Passage Of Lagos Budget Stalled


Members of the Lagos State House of Assembly yesterday evening dumped the much needed supplementary budget and proceeded on a month and two weeks recess.

The N46 billion supplementary budget which was sent to the House by the State Government recently had scaled through the second reading despite being earlier rejected by the House over some discrepancies involving N11 billion in the budget.

The supplementary budget according to the letter which accompanied the budget proposal, tagged ‘Re: Y2010 Supplementary Appropriation, stressed that there was the need to revisit some provisions of the year 2010 budget because of developments since the 2010 budget was passed by the House.

Governor Babatunde Fashola said: “it has therefore, become imperative to supplement the year 2010 budget in order to ameliorate the financial constraints affecting on-going projects and programmes overseas and local healthcare costs for indigent and critically ill citizens.”

The Speaker of the House, Adeyemi Ikuforiji, had also asked the members to give the supplementary budget a speedy passage. But the House, which sat at exactly 5pm yesterday and presided over by the Majority Leader, Kolawole Taiwo, left out the deliberation on it and declared a six weeks recess for members.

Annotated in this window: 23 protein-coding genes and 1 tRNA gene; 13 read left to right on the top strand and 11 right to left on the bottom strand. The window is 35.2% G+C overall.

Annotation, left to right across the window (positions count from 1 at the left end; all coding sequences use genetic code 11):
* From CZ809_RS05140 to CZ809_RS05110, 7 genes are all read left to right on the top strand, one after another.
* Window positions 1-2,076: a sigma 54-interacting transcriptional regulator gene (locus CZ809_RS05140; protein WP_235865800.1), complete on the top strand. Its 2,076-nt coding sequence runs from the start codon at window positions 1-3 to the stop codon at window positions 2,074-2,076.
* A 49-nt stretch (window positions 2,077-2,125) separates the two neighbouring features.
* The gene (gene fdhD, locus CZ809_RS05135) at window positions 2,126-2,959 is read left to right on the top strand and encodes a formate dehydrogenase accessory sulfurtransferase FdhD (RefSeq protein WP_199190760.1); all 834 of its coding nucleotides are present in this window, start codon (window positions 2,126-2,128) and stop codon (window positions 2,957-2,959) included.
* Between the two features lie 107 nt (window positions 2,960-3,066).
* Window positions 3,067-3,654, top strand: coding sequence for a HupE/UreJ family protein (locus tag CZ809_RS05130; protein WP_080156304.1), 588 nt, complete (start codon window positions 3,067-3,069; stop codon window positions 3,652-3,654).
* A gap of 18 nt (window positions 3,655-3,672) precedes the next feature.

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Though he did not give any reason for the action of the House, a source told P.M. NEWS that the lawmakers were angry over the refusal of the executive to forward documents requested by them on the bill.

The source also said the bill would now be passed by September if the “issues are resolved before the lawmakers reconvene.

Defending the decision of the House, Hon. Taiwo said though he was not in the best position to speak on the issue, he, however, said that it was only the Speaker of the House who could state when the budget would be passed.

When reminded that the executive arm needed it to complete some on-going projects, he said projects in the state cannot be completed easily as development was a continuous thing.

On the constant lateness of members to sittings, he said it was because the members had other legislative duties which kept them busy.

—Eromosele Ebhomele

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